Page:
Q. The Solemnity of Christ the King (November 22) was instituted relatively recently in Church history. Why was it instituted?
A. In 1925, in his encyclical Quas Primas, Pope Pius XI instituted the Feast of Christ the King to be celebrated throughout the universal Church. He believed that the growing denial of Christ as King had contributed to the rise of secularism throughout much of Europe and beyond. Many had come to doubt Christ's authority and the Church's power to exercise His authority.
This historical period witnessed the rise of non-Christian, anti-Christian, and only nominally Christian dictatorships throughout the world, which attempted to assert authority over the Church. Just as the Feast of Corpus Christi had been instituted when devotion to the Eucharist was at a low point, the Feast of Christ the King was instituted when respect for Christ and the Church was waning, as a way of counteracting that trend.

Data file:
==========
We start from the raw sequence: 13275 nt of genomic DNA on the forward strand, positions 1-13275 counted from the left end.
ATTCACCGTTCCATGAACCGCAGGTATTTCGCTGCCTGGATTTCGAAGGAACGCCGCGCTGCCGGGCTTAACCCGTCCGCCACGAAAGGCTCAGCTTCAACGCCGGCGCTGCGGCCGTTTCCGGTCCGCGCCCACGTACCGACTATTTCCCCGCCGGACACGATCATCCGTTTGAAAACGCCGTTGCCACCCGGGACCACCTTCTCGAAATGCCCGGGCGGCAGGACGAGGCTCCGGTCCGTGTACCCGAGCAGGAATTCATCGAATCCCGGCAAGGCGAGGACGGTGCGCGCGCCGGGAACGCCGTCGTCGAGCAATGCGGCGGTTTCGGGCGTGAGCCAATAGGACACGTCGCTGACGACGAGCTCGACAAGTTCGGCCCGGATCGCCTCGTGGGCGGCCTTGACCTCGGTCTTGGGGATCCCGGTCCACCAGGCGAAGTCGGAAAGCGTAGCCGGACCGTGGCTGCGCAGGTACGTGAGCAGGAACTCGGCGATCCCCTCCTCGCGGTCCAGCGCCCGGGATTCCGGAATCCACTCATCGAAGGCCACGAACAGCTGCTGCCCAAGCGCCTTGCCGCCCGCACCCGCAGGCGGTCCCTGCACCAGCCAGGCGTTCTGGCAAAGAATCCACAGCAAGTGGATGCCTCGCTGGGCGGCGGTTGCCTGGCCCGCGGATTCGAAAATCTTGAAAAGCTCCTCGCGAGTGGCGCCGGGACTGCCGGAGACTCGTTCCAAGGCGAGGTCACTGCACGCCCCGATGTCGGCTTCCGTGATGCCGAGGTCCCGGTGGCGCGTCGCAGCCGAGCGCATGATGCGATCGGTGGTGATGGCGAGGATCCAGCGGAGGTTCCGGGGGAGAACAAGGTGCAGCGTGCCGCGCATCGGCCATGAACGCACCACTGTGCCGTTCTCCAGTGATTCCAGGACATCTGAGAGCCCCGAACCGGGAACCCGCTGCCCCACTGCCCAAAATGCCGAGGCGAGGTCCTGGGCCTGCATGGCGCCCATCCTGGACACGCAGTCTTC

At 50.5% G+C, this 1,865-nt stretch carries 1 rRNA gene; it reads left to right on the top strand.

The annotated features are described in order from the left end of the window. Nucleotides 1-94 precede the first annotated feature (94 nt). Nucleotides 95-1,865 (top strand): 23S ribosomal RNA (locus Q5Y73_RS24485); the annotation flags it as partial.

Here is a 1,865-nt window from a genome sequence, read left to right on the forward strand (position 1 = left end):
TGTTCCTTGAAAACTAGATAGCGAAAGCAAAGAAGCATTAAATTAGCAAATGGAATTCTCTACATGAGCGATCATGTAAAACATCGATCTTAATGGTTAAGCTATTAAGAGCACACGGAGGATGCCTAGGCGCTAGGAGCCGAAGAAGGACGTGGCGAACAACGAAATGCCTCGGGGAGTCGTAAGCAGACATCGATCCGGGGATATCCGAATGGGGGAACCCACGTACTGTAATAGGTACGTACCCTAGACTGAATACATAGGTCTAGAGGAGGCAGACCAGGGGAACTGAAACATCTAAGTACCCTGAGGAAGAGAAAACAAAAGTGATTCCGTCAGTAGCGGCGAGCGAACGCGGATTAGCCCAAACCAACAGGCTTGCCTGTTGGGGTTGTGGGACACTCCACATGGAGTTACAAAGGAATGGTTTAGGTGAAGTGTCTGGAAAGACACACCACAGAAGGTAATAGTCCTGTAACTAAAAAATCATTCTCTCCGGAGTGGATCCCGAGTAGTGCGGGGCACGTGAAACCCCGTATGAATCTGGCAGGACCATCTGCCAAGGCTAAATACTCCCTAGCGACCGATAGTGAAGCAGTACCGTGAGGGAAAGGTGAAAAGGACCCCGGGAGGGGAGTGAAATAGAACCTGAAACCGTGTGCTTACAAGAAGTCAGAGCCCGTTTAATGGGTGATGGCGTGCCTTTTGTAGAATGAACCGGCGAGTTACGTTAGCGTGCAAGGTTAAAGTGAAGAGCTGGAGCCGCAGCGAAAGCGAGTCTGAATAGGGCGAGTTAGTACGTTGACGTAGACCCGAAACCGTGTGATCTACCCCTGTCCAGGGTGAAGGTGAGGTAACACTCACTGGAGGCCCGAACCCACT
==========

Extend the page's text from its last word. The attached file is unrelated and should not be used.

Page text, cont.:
Pope Pius expressed his hope that the institution of the feast would have three primary effects: (1) That nations would see that the Church has the right to freedom from the interference and control of the state (Quas Primas, 31). (2) That civic leaders and their nations would recognize that they are bound to give respect to Christ (Quas Primas, 32). (3) That the Christian faithful would gain strength and courage from the celebration of the feast, as it reminds us that Christ must reign in our hearts, minds, and bodies (Quas Primas, 33).